You can’t call Manny Ramirez a perfect fit, but he sure does make a lot of sense. He can DH most of the time, and is truly the only bat on the free agent market not named Mark Teixeira that can scare pitchers. If I see Manny hitting behind Vladimir Guerrero, I’m just as scared as if I see Tex. I know that Ramirez doesn’t have gold glove defense, and he has an attitude problem, but there is no difference between the two hitting wise. For some reason I have a feeling that the Angels will pass, but I don’t think they should.
If not Manny, then Adam Dunn makes a ton of sense. Dunn is no Manny or Tex, but he is still a 40 homer bat that will bring you an OBP in the .360 to .380 range. A lot of people get blinded by his poor defense, low batting average, and lack of emotion, but he is one of the most consistent bats in the MLB. He also brings some versatility because he can play both first base and left field. If I were the Angels, I would DH him, because like I said before, he has poor defense. Some other options that would make sense for Anehiem are Milton Bradley, Bobby Abreu, and Pat Burrell.
So the Angels are out on Tex, the Red Sox and Nationals look like the frontrunners for his services, and the Angels could pursue Manny Ramirez, Adam Dunn, Milton Bradley, Bobby Abreu, Pat Burrell, or Brian Fuentes. I can’t wait to find out how all of this happens.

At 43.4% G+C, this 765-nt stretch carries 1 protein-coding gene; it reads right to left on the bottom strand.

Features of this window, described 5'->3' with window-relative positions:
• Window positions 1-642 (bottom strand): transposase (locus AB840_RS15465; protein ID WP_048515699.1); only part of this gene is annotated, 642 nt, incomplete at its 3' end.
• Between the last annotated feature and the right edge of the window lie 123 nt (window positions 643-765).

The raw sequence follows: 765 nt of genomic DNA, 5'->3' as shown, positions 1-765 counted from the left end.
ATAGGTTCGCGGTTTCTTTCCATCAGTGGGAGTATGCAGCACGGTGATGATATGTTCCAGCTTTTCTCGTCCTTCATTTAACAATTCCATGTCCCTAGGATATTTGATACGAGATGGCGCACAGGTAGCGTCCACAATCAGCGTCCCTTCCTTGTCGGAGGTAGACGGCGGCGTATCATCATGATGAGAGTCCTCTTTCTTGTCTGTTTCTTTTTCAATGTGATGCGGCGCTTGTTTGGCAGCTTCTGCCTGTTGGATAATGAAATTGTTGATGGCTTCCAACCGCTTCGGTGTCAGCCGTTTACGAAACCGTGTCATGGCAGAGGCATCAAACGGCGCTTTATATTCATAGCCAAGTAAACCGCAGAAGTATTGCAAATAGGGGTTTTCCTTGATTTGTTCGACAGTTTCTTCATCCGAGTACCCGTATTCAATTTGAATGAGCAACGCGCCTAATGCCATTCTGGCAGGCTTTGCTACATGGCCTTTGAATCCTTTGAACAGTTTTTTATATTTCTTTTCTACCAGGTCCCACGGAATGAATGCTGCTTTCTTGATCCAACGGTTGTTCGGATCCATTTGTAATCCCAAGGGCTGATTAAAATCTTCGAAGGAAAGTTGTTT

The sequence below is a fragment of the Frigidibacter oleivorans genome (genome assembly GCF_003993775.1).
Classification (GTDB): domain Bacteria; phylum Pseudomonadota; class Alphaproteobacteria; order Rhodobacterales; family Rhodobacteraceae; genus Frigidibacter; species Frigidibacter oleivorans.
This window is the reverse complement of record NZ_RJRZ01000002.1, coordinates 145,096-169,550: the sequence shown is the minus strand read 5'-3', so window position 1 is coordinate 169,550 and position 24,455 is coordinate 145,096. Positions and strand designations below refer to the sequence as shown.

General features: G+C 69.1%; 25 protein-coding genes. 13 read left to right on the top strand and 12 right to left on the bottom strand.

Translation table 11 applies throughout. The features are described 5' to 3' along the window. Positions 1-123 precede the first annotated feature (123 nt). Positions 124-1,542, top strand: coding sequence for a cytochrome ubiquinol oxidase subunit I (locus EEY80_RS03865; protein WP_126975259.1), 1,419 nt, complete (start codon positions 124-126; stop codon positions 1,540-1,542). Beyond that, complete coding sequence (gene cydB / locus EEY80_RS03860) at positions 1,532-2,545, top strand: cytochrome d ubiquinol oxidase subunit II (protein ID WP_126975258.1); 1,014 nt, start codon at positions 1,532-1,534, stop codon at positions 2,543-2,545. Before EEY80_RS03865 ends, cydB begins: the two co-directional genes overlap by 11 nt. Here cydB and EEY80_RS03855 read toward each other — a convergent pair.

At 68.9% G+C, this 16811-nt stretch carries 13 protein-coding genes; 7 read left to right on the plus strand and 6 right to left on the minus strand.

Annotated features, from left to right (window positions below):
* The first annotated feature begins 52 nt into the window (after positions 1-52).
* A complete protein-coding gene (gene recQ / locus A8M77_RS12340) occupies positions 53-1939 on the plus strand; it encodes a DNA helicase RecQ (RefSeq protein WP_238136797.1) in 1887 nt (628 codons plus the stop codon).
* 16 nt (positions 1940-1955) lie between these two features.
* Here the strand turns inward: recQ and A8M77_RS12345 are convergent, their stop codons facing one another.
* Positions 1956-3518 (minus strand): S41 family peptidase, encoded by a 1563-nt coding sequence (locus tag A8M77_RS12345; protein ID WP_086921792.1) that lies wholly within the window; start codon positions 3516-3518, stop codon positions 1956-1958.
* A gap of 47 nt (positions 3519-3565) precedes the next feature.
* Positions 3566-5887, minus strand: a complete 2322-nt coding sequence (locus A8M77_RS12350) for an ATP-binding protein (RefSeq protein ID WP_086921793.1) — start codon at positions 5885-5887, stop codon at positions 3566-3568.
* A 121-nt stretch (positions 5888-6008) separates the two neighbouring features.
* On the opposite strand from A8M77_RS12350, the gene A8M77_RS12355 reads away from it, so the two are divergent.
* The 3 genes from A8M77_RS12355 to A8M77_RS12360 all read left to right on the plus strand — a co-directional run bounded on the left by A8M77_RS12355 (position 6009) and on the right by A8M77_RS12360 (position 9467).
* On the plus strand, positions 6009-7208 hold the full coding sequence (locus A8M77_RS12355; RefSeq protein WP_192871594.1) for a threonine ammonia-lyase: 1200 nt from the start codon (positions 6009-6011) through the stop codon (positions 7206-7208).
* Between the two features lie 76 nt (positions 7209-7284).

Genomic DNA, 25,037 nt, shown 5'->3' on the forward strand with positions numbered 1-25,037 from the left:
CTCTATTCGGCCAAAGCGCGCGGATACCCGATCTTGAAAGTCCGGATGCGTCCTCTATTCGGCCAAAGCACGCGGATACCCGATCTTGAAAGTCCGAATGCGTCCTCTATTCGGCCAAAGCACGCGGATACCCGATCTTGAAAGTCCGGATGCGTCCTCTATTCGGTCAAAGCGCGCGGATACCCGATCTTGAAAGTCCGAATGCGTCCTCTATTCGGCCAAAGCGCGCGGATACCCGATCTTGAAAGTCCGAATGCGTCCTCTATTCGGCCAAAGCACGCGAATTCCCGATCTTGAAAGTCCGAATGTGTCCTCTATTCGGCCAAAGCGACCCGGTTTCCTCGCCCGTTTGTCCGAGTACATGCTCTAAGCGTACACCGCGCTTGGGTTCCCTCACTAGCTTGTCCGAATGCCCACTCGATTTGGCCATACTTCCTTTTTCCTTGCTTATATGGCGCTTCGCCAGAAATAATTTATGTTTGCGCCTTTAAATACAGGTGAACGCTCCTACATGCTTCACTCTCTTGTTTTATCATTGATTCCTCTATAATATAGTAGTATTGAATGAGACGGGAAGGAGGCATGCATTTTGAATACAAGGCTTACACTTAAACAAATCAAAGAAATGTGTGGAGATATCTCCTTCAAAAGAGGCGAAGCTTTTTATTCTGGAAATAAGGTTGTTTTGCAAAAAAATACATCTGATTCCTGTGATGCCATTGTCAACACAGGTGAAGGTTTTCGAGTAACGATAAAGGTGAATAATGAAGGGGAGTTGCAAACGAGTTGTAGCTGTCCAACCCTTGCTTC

The Angels have signed Juan Rivera to a 3 year, 12 million dollar contract. I guess this is a decent move by the team.
Rivera certainly has the up-side. In 2006, his last completely healthy season, he hit .310 with 27 home runs and 85 RBIs in only 448 at bats. He injured himself playing winter ball, and missed most of the next 2 years. Last year, however, he slugged 12 homers in the second half. If he did that in every two months he played, he would have 36 homers. Plus, he will probably be playing every day this year instead of mainly coming off the bench the way he did last year. So, this is a pretty solid signing, and to a big market team like the Angels, 4 million per year doesn’t mean much.
The other good things about Rivera is his versatility. He can play both outfield corners, first base, and of course DH. So, the Angels will still aggressively pursue Mark Teixeira, and if they can’t get him they’ll still go after a big bat for the outfield. With Darren Oliver likely to make around 4 million in arbitration, and with Rivera making 4 million per year, the Halos have around 22 million left to spend. Only one big bat is needed.
If that bat is Tex, Rivera will switch off between left field and DH while playing every day. Kendry Morales and Gary Matthews Jr. would be switching off from DH and left field while sharing time. If the Angels sign Adam Dunn, they could either place him at first base and do the same rotation, or they could do it this way. Put Dunn at DH, have Rivera switch off between left field and first base while playing every day, and have Morales and Matthews switch off between first base and left field while each sharing time. Dunn could also play some left field.
This is looking more and more like a solid signing for the Angels. Rivera has a lot of up-side, and 4 million per year isn’t much of a risk. The Halos are one big bat away from finishing off their offseason.